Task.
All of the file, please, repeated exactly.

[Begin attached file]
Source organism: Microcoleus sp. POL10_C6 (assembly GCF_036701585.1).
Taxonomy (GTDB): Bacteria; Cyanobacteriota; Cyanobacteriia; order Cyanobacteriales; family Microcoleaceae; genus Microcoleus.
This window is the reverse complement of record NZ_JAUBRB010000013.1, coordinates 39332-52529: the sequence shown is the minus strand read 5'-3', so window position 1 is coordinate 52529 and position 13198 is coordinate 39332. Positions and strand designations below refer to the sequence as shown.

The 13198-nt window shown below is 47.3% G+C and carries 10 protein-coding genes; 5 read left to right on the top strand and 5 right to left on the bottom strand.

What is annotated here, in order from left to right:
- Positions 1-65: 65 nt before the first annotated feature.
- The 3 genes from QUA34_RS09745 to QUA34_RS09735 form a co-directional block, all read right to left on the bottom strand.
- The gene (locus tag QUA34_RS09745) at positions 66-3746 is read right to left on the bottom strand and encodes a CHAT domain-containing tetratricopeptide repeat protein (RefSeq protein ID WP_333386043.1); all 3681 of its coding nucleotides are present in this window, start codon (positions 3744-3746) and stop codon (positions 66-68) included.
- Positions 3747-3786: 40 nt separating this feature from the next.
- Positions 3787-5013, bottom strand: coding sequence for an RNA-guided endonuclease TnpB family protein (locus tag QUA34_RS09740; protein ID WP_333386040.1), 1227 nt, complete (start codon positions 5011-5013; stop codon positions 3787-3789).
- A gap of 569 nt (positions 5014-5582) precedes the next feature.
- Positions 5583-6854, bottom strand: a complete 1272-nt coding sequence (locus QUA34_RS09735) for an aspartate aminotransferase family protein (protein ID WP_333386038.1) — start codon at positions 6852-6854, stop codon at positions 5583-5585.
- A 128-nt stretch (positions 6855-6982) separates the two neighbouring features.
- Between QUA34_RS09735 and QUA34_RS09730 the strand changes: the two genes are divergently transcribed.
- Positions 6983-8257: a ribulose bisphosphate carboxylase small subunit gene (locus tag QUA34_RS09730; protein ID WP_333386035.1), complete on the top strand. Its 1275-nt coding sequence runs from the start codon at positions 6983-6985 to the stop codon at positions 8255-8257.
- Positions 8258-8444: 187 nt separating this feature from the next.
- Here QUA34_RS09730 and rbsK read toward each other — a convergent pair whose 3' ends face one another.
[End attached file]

Source organism: Microcoleus sp. POL10_C6 (assembly GCF_036701585.1).
Taxonomy (GTDB): Bacteria; Cyanobacteriota; Cyanobacteriia; order Cyanobacteriales; family Microcoleaceae; genus Microcoleus.
This window is the reverse complement of record NZ_JAUBRB010000013.1, coordinates 39332-52529: the sequence shown is the minus strand read 5'-3', so window position 1 is coordinate 52529 and position 13198 is coordinate 39332. Positions and strand designations below refer to the sequence as shown.

The 13198-nt window shown below is 47.3% G+C and carries 10 protein-coding genes; 5 read left to right on the top strand and 5 right to left on the bottom strand.

What is annotated here, in order from left to right:
- Positions 1-65: 65 nt before the first annotated feature.
- The 3 genes from QUA34_RS09745 to QUA34_RS09735 form a co-directional block, all read right to left on the bottom strand.
- The gene (locus tag QUA34_RS09745) at positions 66-3746 is read right to left on the bottom strand and encodes a CHAT domain-containing tetratricopeptide repeat protein (RefSeq protein ID WP_333386043.1); all 3681 of its coding nucleotides are present in this window, start codon (positions 3744-3746) and stop codon (positions 66-68) included.
- Positions 3747-3786: 40 nt separating this feature from the next.
- Positions 3787-5013, bottom strand: coding sequence for an RNA-guided endonuclease TnpB family protein (locus tag QUA34_RS09740; protein ID WP_333386040.1), 1227 nt, complete (start codon positions 5011-5013; stop codon positions 3787-3789).
- A gap of 569 nt (positions 5014-5582) precedes the next feature.
- Positions 5583-6854, bottom strand: a complete 1272-nt coding sequence (locus QUA34_RS09735) for an aspartate aminotransferase family protein (protein ID WP_333386038.1) — start codon at positions 6852-6854, stop codon at positions 5583-5585.
- A 128-nt stretch (positions 6855-6982) separates the two neighbouring features.
- Between QUA34_RS09735 and QUA34_RS09730 the strand changes: the two genes are divergently transcribed.
- Positions 6983-8257: a ribulose bisphosphate carboxylase small subunit gene (locus tag QUA34_RS09730; protein ID WP_333386035.1), complete on the top strand. Its 1275-nt coding sequence runs from the start codon at positions 6983-6985 to the stop codon at positions 8255-8257.
- Positions 8258-8444: 187 nt separating this feature from the next.
- Here QUA34_RS09730 and rbsK read toward each other — a convergent pair whose 3' ends face one another.